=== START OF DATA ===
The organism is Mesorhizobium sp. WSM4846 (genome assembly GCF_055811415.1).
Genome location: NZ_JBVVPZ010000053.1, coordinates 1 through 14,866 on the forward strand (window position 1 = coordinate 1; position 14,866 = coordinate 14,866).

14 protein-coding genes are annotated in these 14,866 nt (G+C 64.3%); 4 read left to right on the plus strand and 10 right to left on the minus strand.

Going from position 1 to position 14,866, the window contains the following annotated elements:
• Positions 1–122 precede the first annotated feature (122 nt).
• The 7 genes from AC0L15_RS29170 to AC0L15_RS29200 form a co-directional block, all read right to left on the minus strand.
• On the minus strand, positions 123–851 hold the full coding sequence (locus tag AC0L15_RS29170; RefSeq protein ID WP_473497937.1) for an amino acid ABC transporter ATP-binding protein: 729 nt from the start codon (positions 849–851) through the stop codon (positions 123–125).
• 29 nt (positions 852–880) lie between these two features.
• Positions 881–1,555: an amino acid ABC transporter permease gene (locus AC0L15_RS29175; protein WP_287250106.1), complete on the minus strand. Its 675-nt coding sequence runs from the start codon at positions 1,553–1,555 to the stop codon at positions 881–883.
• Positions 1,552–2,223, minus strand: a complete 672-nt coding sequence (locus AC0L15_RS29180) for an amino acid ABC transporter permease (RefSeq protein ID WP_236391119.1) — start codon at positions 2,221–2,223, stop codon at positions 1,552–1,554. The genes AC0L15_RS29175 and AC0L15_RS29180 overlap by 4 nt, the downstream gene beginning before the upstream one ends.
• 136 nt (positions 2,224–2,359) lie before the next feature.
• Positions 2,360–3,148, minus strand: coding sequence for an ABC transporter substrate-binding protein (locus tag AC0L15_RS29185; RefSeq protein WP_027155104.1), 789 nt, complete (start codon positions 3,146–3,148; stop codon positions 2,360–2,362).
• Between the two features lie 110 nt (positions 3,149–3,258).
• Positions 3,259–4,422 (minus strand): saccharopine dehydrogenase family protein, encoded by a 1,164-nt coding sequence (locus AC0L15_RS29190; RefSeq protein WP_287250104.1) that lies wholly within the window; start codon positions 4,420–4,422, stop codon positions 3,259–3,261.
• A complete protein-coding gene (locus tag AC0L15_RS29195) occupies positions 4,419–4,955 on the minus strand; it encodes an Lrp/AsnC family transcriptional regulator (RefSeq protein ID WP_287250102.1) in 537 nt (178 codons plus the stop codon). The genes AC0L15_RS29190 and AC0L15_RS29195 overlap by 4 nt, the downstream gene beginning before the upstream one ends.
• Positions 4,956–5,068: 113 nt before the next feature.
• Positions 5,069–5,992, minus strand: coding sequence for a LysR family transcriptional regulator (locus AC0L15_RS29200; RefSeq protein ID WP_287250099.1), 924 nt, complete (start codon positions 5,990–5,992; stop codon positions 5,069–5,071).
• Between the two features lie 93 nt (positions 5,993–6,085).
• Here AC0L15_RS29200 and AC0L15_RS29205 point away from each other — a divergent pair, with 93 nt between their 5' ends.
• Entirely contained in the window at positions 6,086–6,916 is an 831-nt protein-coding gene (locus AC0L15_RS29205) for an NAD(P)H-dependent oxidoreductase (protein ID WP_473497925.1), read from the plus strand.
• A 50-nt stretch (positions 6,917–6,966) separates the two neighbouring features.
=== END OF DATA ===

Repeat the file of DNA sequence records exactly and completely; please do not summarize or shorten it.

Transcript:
The organism is Mesorhizobium sp. WSM4846 (genome assembly GCF_055811415.1).
Genome location: NZ_JBVVPZ010000053.1, coordinates 1 through 14,866 on the forward strand (window position 1 = coordinate 1; position 14,866 = coordinate 14,866).

14 protein-coding genes are annotated in these 14,866 nt (G+C 64.3%); 4 read left to right on the plus strand and 10 right to left on the minus strand.

Going from position 1 to position 14,866, the window contains the following annotated elements:
• Positions 1–122 precede the first annotated feature (122 nt).
• The 7 genes from AC0L15_RS29170 to AC0L15_RS29200 form a co-directional block, all read right to left on the minus strand.
• On the minus strand, positions 123–851 hold the full coding sequence (locus tag AC0L15_RS29170; RefSeq protein ID WP_473497937.1) for an amino acid ABC transporter ATP-binding protein: 729 nt from the start codon (positions 849–851) through the stop codon (positions 123–125).
• 29 nt (positions 852–880) lie between these two features.
• Positions 881–1,555: an amino acid ABC transporter permease gene (locus AC0L15_RS29175; protein WP_287250106.1), complete on the minus strand. Its 675-nt coding sequence runs from the start codon at positions 1,553–1,555 to the stop codon at positions 881–883.
• Positions 1,552–2,223, minus strand: a complete 672-nt coding sequence (locus AC0L15_RS29180) for an amino acid ABC transporter permease (RefSeq protein ID WP_236391119.1) — start codon at positions 2,221–2,223, stop codon at positions 1,552–1,554. The genes AC0L15_RS29175 and AC0L15_RS29180 overlap by 4 nt, the downstream gene beginning before the upstream one ends.
• 136 nt (positions 2,224–2,359) lie before the next feature.
• Positions 2,360–3,148, minus strand: coding sequence for an ABC transporter substrate-binding protein (locus tag AC0L15_RS29185; RefSeq protein WP_027155104.1), 789 nt, complete (start codon positions 3,146–3,148; stop codon positions 2,360–2,362).
• Between the two features lie 110 nt (positions 3,149–3,258).
• Positions 3,259–4,422 (minus strand): saccharopine dehydrogenase family protein, encoded by a 1,164-nt coding sequence (locus AC0L15_RS29190; RefSeq protein WP_287250104.1) that lies wholly within the window; start codon positions 4,420–4,422, stop codon positions 3,259–3,261.
• A complete protein-coding gene (locus tag AC0L15_RS29195) occupies positions 4,419–4,955 on the minus strand; it encodes an Lrp/AsnC family transcriptional regulator (RefSeq protein ID WP_287250102.1) in 537 nt (178 codons plus the stop codon). The genes AC0L15_RS29190 and AC0L15_RS29195 overlap by 4 nt, the downstream gene beginning before the upstream one ends.
• Positions 4,956–5,068: 113 nt before the next feature.
• Positions 5,069–5,992, minus strand: coding sequence for a LysR family transcriptional regulator (locus AC0L15_RS29200; RefSeq protein ID WP_287250099.1), 924 nt, complete (start codon positions 5,990–5,992; stop codon positions 5,069–5,071).
• Between the two features lie 93 nt (positions 5,993–6,085).
• Here AC0L15_RS29200 and AC0L15_RS29205 point away from each other — a divergent pair, with 93 nt between their 5' ends.
• Entirely contained in the window at positions 6,086–6,916 is an 831-nt protein-coding gene (locus AC0L15_RS29205) for an NAD(P)H-dependent oxidoreductase (protein ID WP_473497925.1), read from the plus strand.
• A 50-nt stretch (positions 6,917–6,966) separates the two neighbouring features.